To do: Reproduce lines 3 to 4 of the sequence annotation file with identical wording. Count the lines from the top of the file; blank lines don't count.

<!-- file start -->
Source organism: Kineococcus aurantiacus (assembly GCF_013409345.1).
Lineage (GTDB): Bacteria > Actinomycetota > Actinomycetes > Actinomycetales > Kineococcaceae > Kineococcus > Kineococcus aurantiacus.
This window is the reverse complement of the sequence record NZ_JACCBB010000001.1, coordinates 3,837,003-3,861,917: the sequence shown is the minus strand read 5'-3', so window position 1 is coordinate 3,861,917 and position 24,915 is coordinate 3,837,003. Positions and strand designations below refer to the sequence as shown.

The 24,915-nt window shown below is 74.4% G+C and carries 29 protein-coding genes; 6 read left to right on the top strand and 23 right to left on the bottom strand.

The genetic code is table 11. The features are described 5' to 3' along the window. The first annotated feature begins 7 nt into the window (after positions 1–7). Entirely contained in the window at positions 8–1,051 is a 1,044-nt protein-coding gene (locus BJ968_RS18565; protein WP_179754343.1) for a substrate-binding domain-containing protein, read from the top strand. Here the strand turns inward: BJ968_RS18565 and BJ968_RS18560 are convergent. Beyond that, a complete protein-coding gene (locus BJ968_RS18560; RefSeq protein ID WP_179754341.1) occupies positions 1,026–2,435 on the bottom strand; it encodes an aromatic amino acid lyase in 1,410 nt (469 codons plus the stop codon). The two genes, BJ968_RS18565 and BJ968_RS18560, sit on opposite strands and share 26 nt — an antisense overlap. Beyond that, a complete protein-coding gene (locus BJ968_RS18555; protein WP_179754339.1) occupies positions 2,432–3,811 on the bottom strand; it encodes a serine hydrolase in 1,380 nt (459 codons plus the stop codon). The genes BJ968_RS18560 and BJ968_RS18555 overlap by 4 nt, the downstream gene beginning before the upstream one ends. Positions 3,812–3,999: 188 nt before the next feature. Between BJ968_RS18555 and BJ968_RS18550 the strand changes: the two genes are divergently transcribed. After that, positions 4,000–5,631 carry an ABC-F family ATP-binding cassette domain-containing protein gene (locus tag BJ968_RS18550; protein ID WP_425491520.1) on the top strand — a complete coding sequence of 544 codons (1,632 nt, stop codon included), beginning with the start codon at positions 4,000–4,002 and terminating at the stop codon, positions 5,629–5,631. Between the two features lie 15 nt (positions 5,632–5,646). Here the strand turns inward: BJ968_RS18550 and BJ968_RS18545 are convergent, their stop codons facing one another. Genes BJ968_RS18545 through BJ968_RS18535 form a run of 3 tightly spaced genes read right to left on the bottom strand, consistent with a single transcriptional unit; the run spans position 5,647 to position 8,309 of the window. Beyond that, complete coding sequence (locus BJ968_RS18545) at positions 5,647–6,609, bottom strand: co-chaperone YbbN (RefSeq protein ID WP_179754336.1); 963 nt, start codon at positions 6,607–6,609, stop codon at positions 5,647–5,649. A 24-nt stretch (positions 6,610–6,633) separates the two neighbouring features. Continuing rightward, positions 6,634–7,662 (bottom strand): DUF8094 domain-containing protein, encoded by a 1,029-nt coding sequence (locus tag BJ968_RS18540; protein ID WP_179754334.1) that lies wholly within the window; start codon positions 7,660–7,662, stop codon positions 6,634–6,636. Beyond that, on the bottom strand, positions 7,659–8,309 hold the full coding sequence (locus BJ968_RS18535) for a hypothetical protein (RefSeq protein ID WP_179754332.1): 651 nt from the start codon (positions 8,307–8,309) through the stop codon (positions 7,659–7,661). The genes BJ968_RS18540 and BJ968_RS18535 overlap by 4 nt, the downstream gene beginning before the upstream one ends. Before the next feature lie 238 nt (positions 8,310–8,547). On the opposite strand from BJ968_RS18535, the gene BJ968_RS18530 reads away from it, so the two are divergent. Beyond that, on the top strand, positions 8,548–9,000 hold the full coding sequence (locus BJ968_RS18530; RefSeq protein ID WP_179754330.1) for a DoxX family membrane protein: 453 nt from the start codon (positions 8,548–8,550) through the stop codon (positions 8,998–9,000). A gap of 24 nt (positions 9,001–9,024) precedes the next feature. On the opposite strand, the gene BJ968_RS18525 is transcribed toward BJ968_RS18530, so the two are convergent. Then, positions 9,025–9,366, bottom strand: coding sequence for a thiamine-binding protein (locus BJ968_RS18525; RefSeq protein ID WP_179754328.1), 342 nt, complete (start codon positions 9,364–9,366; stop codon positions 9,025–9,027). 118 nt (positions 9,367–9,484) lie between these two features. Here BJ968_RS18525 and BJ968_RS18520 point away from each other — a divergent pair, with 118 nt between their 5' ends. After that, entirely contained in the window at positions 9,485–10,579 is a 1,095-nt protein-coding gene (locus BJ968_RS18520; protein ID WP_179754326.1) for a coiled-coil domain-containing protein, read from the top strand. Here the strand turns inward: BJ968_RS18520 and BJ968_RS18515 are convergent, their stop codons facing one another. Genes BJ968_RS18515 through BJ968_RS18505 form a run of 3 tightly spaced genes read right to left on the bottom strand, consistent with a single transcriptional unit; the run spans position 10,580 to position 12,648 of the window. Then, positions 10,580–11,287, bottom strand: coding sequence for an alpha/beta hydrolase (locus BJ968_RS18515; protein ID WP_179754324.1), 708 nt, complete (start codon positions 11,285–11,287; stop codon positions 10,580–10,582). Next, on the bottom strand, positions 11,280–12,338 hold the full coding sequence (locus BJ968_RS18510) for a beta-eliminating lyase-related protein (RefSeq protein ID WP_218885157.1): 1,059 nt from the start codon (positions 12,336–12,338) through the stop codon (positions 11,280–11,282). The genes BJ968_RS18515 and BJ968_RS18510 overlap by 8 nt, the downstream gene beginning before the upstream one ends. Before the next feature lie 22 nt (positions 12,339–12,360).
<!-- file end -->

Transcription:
This window is the reverse complement of the sequence record NZ_JACCBB010000001.1, coordinates 3,837,003-3,861,917: the sequence shown is the minus strand read 5'-3', so window position 1 is coordinate 3,861,917 and position 24,915 is coordinate 3,837,003. Positions and strand designations below refer to the sequence as shown.

The 24,915-nt window shown below is 74.4% G+C and carries 29 protein-coding genes; 6 read left to right on the top strand and 23 right to left on the bottom strand.